Aren't you sick and tired of hearing how the popularity of Apple Computer's (NASDAQ:AAPL) iPod and other portable streaming devices is going to kill not only traditional radio but also Sirius (NASDAQ:SIRI) and XM Satellite Radio (NASDAQ:XMSR) as well? It's a lot like saying that the DVD will be the death of cable television or the multiplex. That's because folks who already spend a lot of time listening to music they know will go to even greater lengths to discover new music.

So perhaps that's why I appreciate the irony of Sirius' announcement that it will team up with podcasting pioneer and former MTV host Adam Curry to offer blocks of talk radio programming dedicated to podcasts.

If you aren't familiar with podcasting, it is the aural equivalent of blogging. Yes, folks, pseudo celebrities and amateurs on a virtual soapbox will record everything from political tirades to comedy routines to garage band rehearsals and make them available for downloading to your computer and/or your portable digital music device of choice.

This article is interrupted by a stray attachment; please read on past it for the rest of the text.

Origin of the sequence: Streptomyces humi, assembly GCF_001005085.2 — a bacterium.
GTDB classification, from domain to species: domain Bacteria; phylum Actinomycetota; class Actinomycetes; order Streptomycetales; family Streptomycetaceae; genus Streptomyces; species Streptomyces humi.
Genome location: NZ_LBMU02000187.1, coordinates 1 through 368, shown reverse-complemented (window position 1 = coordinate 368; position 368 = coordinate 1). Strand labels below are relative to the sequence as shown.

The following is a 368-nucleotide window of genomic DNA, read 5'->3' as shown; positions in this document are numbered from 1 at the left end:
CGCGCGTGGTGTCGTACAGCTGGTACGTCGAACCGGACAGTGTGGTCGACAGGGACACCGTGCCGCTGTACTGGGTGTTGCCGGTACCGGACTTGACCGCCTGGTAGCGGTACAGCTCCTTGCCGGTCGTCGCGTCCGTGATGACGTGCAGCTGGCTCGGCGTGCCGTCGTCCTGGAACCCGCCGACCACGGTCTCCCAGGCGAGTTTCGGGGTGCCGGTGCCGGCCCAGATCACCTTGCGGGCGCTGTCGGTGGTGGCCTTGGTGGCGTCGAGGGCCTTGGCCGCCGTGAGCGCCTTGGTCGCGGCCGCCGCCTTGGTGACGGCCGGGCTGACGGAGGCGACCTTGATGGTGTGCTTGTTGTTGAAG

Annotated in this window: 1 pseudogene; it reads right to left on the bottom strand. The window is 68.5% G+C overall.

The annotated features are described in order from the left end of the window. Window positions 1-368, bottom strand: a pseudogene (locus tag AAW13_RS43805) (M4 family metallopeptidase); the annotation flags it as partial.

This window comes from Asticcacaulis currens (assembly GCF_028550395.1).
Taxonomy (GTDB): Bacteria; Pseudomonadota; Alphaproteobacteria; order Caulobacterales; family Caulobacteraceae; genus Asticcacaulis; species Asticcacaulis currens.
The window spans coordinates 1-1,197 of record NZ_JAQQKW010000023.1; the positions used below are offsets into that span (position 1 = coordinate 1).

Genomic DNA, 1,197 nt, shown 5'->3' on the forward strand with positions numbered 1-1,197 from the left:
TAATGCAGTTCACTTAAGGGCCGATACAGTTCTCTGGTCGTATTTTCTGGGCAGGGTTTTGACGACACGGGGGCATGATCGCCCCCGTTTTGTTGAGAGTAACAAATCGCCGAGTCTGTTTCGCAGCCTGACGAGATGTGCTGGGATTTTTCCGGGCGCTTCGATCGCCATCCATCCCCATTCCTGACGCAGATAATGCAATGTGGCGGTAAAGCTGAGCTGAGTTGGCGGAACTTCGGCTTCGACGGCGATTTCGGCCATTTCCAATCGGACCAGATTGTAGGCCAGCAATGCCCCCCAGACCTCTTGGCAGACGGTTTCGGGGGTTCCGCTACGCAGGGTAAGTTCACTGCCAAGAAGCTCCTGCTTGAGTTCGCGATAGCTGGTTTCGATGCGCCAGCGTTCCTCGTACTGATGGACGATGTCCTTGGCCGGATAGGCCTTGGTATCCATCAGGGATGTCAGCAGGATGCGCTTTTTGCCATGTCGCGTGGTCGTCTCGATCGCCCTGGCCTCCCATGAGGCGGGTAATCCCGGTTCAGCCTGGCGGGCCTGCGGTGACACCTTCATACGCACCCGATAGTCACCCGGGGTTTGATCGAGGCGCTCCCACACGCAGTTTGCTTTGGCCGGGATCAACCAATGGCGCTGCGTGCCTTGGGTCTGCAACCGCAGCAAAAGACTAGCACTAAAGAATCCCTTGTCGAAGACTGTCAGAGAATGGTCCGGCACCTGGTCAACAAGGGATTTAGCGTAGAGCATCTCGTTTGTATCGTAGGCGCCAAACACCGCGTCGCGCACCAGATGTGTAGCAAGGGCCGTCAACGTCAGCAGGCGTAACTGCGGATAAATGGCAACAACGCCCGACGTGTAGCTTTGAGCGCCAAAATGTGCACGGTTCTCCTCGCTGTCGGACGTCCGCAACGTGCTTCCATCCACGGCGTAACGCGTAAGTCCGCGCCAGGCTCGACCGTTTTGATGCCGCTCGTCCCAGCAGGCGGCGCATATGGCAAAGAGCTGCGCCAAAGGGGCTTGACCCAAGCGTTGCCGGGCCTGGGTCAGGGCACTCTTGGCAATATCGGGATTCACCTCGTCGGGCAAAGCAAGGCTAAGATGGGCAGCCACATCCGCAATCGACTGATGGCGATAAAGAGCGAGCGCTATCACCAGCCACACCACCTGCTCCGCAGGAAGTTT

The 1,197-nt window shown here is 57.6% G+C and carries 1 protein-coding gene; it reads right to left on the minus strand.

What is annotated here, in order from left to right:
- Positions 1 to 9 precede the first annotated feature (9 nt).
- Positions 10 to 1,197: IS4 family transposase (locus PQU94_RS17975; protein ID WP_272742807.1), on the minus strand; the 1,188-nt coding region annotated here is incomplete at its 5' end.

Yet, in reality, new and old radio regimes have little reason to dread the iPod. When Sony (NYSE:SNE) popularized the Walkman, it didn't mean that music fans were abandoning radio -- it just meant that they were expanding on their fanaticism by making the best of what they heard portable. Earlier this year Clear Channel (NYSE:CCU) started offering snippets of some of its most popular radio shows for podcasting online and just recently Viacom (NYSE:VIA) converted a San Francisco radio station's format into podcasting 24/7.

The iPod is not a grenade. It's the pineapple of hospitality. Conventional and satellite radio are doing the right thing by embracing the format and using it as a way to promote their own agenda. It's what anyone with a need to be heard would do.

Wouldn't you agree?

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Longtime Fool contributor Rick Munarriz thinks it's cool that Sirius broadcasts The Motley Fool Radio Show four times over the weekend, and audio-streaming fans can also pick up pieces of the show through He does not own shares in any of the companies mentioned in this story.The Fool has a disclosure policy. He is also part of theRule Breakersnewsletter research team, seeking out tomorrow's ultimate growth stocks a day early.